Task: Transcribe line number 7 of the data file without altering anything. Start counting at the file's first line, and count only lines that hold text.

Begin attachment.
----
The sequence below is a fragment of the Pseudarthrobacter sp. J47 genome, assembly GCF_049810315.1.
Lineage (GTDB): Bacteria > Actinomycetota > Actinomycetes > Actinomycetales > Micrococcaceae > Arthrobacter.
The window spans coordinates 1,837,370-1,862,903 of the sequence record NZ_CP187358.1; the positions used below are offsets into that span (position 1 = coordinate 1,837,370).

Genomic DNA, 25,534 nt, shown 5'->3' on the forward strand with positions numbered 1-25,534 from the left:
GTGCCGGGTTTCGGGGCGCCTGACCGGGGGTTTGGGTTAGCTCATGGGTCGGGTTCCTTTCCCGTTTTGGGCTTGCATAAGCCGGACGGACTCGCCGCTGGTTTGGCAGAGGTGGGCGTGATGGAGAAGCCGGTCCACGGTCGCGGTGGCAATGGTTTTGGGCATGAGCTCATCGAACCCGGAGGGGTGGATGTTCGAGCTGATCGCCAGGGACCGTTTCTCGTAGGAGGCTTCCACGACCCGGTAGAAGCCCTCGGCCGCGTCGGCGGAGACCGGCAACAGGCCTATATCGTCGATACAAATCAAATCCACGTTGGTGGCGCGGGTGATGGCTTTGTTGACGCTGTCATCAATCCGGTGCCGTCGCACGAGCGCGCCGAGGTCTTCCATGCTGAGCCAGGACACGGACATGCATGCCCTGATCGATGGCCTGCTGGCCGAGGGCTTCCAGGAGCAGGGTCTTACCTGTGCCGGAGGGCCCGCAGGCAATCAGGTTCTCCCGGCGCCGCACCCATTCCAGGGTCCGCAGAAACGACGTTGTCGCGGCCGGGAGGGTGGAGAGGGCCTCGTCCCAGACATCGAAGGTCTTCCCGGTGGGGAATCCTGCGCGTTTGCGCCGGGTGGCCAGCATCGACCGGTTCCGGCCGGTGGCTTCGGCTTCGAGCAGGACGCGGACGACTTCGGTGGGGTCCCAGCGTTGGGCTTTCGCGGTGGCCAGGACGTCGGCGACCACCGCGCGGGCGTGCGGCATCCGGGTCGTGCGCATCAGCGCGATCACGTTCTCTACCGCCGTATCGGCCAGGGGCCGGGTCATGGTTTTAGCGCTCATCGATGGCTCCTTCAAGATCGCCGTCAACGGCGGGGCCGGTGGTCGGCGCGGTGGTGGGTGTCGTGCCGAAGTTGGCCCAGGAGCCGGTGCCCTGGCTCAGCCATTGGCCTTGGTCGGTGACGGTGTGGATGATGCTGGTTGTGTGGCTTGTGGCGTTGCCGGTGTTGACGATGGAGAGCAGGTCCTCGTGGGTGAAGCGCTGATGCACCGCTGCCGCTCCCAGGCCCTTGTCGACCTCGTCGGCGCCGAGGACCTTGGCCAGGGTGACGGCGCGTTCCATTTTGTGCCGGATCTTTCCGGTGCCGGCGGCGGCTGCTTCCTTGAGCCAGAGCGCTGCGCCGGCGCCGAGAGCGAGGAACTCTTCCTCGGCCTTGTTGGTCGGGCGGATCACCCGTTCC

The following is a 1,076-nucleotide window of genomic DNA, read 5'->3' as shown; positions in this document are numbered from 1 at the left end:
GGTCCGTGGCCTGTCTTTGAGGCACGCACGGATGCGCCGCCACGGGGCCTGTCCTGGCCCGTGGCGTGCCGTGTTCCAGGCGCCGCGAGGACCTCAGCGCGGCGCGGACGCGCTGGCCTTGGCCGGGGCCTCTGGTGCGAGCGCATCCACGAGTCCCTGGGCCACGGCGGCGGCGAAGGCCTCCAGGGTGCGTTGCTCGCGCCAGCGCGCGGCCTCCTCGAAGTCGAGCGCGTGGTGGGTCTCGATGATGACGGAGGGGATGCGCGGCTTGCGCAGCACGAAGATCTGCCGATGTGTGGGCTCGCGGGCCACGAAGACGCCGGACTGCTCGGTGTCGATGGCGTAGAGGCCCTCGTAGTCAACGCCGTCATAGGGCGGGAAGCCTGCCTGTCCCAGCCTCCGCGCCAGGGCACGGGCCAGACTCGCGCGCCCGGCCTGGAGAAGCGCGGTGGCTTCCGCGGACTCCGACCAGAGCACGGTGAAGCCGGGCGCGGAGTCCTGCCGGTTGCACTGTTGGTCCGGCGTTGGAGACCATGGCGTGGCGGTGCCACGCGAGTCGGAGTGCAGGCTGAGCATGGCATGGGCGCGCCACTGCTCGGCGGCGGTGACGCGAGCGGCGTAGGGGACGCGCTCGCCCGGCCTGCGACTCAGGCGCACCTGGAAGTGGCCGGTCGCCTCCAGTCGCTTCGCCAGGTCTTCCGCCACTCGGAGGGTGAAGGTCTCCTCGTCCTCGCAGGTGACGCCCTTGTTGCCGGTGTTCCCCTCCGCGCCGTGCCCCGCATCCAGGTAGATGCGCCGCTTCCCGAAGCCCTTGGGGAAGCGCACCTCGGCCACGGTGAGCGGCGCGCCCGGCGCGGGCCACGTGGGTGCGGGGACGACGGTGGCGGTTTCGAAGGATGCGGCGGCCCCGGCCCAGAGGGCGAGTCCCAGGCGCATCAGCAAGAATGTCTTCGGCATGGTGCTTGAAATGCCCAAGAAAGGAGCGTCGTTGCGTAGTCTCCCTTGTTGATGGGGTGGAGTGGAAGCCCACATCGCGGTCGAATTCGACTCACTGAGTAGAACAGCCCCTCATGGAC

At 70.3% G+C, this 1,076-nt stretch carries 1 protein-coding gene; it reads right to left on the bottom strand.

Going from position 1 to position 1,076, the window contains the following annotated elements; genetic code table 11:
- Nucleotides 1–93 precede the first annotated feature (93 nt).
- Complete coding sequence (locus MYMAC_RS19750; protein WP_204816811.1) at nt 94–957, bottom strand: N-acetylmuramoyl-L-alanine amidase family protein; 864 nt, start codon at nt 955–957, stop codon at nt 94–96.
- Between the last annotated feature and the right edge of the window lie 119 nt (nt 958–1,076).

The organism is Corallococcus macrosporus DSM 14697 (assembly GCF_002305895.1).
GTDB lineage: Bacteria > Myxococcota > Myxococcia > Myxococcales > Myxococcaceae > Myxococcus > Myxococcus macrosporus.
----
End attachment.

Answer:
GGTCCGTGGCCTGTCTTTGAGGCACGCACGGATGCGCCGCCACGGGGCCTGTCCTGGCCCGTGGCGTGCCGTGTTCCAGGCGCCGCGAGGACCTCAGCGCGGCGCGGACGCGCTGGCCTTGGCCGGGGCCTCTGGTGCGAGCGCATCCACGAGTCCCTGGGCCACGGCGGCGGCGAAGGCCTCCAGGGTGCGTTGCTCGCGCCAGCGCGCGGCCTCCTCGAAGTCGAGCGCGTGGTGGGTCTCGATGATGACGGAGGGGATGCGCGGCTTGCGCAGCACGAAGATCTGCCGATGTGTGGGCTCGCGGGCCACGAAGACGCCGGACTGCTCGGTGTCGATGGCGTAGAGGCCCTCGTAGTCAACGCCGTCATAGGGCGGGAAGCCTGCCTGTCCCAGCCTCCGCGCCAGGGCACGGGCCAGACTCGCGCGCCCGGCCTGGAGAAGCGCGGTGGCTTCCGCGGACTCCGACCAGAGCACGGTGAAGCCGGGCGCGGAGTCCTGCCGGTTGCACTGTTGGTCCGGCGTTGGAGACCATGGCGTGGCGGTGCCACGCGAGTCGGAGTGCAGGCTGAGCATGGCATGGGCGCGCCACTGCTCGGCGGCGGTGACGCGAGCGGCGTAGGGGACGCGCTCGCCCGGCCTGCGACTCAGGCGCACCTGGAAGTGGCCGGTCGCCTCCAGTCGCTTCGCCAGGTCTTCCGCCACTCGGAGGGTGAAGGTCTCCTCGTCCTCGCAGGTGACGCCCTTGTTGCCGGTGTTCCCCTCCGCGCCGTGCCCCGCATCCAGGTAGATGCGCCGCTTCCCGAAGCCCTTGGGGAAGCGCACCTCGGCCACGGTGAGCGGCGCGCCCGGCGCGGGCCACGTGGGTGCGGGGACGACGGTGGCGGTTTCGAAGGATGCGGCGGCCCCGGCCCAGAGGGCGAGTCCCAGGCGCATCAGCAAGAATGTCTTCGGCATGGTGCTTGAAATGCCCAAGAAAGGAGCGTCGTTGCGTAGTCTCCCTTGTTGATGGGGTGGAGTGGAAGCCCACATCGCGGTCGAATTCGACTCACTGAGTAGAACAGCCCCTCATGGAC